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May 31 2013

Better news

According to a few sources (but only a few, so I’m not sure how reliable they are), El Salvador’s Health Minister approved a C-section for “Beatriz” yesterday, a day after the Supreme Court ruled that she could not have a life-saving abortion.

The Health Department hasn’t given a day or time for when Beatriz will deliver the baby by Cesarean section, said Morena Herrera, a member of the Feminist Collective for Local Development, an organization that has been supporting Beatriz.

“She is going through all the medical exams to be ready for surgery,” Herrera said.

I hope it’s not too late.

H/t PatrickG.

 

4 comments

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  1. 1
    LeftSidePositive

    I sincerely hope she does all right…HOWEVER, fuck the doctrine of double effect, and all that shit. There is no earthly justification for putting this woman through all the risks of surgery and having her abdominal wall & uterus cut into, etc., etc., for a baby that simply cannot live, and can’t experience life even in the unlikely event that it has enough brain stem to hold on for a few days. D&E would be safer and more medically indicated.

  2. 2
    Eamon Knight

    @1 beat me to it. The moral idiocy, that it’s OK to do things one (which happens to be the worse) way, but not the other (easier) way, even though *all* the relevant outcomes are the same, is mind-boggling. We’re not debating the relative ethics of pushing the fat man in front of the trolley here vs. throwing the track switch, here. This isn’t hard.

  3. 3
    mythbri

    But let’s be real here.

    The only reason that Beatriz is even at 26 weeks in her pregnancy is because she was legally prevented from ending it earlier. Had she been able to have a real abortion at the time it was discovered she needed one, her health would not be in the state it is now.

    Beatriz’s health is still very delicate, and while this is a promising development, I’m of the opinion that a D&E procedure poses much less additional risk to her health than a C-section. The latter exposes her to a greater chance of infection, which could be deadly because of her Lupus and compromised immune system.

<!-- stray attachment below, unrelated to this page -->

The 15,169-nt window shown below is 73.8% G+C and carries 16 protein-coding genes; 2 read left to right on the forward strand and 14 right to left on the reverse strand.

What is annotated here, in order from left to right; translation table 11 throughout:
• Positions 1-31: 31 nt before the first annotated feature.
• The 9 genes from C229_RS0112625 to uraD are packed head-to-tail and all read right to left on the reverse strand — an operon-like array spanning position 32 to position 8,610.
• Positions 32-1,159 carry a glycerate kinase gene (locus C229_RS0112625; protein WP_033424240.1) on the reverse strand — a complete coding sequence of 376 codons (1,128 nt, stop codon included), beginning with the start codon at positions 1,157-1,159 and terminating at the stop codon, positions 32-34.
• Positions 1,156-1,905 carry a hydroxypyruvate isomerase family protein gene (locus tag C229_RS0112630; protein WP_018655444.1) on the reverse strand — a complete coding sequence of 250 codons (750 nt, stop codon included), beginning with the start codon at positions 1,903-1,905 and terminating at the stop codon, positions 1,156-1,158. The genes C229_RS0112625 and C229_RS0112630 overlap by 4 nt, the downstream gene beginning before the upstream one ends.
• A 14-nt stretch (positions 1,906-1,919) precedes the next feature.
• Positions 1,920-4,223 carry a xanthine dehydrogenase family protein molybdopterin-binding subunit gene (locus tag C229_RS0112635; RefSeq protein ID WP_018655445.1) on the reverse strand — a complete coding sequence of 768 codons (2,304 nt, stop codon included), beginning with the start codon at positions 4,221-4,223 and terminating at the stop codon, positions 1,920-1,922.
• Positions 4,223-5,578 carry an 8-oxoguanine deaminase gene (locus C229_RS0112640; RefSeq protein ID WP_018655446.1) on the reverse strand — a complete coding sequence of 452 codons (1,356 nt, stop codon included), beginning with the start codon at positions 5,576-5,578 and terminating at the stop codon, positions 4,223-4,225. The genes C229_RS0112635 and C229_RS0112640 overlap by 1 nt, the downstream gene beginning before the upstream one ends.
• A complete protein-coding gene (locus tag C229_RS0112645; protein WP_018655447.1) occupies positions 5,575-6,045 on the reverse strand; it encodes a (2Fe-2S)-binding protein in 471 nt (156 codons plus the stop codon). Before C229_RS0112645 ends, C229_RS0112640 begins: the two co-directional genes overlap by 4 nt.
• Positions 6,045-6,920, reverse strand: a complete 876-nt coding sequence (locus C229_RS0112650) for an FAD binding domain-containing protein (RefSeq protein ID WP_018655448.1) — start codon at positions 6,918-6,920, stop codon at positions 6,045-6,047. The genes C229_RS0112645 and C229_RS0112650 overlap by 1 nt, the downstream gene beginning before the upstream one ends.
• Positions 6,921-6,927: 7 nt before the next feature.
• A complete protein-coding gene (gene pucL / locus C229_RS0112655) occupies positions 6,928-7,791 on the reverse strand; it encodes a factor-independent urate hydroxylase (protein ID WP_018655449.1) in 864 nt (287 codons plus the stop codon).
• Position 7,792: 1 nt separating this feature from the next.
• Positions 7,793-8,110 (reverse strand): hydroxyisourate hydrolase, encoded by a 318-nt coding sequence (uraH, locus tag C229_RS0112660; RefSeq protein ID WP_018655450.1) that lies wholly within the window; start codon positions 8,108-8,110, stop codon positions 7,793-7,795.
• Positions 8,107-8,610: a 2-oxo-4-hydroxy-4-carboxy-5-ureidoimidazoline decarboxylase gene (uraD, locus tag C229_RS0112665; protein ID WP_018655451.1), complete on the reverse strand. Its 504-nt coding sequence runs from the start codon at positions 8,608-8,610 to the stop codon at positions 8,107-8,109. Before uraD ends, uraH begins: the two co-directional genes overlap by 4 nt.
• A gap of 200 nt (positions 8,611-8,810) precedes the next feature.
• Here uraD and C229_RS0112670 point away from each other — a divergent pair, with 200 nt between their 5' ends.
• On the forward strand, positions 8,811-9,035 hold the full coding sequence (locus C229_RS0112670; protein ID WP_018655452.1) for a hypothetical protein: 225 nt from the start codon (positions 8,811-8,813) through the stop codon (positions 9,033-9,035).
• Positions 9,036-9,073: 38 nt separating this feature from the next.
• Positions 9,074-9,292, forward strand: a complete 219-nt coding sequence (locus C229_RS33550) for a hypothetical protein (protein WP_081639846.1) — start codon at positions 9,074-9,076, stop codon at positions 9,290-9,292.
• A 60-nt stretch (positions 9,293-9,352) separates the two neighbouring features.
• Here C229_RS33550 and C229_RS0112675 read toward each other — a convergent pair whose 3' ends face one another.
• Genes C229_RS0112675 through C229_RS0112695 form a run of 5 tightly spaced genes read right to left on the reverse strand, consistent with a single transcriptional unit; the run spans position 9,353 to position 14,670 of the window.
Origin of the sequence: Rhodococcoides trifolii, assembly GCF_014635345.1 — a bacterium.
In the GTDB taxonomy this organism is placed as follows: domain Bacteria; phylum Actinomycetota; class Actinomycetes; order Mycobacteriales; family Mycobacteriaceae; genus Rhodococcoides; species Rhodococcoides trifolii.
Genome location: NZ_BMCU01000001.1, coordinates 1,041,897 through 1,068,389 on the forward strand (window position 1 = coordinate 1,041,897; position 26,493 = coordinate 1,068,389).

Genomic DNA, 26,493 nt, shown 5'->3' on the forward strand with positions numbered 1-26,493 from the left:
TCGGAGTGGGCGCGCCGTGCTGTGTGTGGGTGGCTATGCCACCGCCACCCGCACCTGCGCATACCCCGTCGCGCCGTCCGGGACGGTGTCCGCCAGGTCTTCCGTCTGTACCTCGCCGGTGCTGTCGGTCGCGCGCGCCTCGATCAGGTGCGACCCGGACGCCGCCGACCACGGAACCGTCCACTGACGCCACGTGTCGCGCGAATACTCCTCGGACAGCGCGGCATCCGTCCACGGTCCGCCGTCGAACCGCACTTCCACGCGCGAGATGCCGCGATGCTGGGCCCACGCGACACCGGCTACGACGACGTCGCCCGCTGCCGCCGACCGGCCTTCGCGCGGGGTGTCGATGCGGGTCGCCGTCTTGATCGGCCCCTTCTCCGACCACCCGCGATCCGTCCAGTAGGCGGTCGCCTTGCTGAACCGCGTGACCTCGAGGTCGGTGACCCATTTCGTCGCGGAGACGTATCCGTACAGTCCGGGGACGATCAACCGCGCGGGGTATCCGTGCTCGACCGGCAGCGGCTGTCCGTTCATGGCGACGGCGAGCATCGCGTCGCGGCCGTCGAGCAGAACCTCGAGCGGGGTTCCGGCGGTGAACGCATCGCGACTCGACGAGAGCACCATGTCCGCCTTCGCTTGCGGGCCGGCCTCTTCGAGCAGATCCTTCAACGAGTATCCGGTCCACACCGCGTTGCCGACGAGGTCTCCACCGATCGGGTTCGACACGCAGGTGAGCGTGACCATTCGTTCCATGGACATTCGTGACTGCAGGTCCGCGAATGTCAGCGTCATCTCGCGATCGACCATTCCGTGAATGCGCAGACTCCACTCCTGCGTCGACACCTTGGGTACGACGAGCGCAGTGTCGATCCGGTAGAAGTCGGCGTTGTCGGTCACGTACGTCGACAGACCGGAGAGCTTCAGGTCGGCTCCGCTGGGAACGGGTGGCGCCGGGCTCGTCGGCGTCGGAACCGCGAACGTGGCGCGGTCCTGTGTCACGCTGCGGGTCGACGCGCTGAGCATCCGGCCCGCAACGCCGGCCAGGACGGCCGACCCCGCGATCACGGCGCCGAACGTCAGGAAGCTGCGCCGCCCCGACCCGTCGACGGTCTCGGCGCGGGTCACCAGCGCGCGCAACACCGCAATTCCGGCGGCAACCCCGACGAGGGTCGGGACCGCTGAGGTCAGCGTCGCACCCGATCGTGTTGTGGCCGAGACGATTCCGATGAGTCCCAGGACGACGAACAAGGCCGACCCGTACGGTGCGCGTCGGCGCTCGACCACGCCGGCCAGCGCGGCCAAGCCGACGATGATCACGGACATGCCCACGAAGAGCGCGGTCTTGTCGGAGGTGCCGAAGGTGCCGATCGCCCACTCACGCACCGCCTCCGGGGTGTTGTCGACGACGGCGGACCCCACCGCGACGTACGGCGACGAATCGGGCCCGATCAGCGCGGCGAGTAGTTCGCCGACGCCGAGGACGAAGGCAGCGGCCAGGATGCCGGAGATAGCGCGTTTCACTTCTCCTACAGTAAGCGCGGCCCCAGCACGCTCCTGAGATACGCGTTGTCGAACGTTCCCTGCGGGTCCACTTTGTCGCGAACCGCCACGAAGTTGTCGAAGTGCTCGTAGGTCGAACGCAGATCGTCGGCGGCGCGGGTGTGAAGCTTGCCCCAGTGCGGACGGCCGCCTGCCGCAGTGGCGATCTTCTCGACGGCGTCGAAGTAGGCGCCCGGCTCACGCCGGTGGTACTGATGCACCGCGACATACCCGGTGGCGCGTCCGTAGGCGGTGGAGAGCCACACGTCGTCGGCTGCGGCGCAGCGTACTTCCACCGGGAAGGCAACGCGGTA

They are “delivering” the fetus early knowing full well that it will not survive. I highly doubt that Beatriz would be allowed even this imperfect option if the fetus were NOT anencephalic, though her life and health would have been equally at risk with a viable fetus.

    This is not a “win-win” situation, where Beatriz has a chance at survival and El Salvador gets to pretend that this is not an abortion. What about the next Beatriz? And the next? And the next? And the next? And the next? And the next? And the next?

    Because there will never, ever be a time when this will never, ever become an issue.

    What worries me is that people will chalk this up to a “job well done” regardless of whether or not Beatriz survives the procedure, and attempt to shut down this crucial conversation.

  4. 4
    PatrickG

    What worries me is that people will chalk this up to a “job well done” regardless of whether or not Beatriz survives the procedure, and attempt to shut down this crucial conversation.

    Yeah, I’m sort of cringing to see the “we won!” campaigns. Maybe they won’t happen, but…

    Winning would have been Beatriz getting access to a medical procedure she and her doctors deemed necessary… before 26 weeks.

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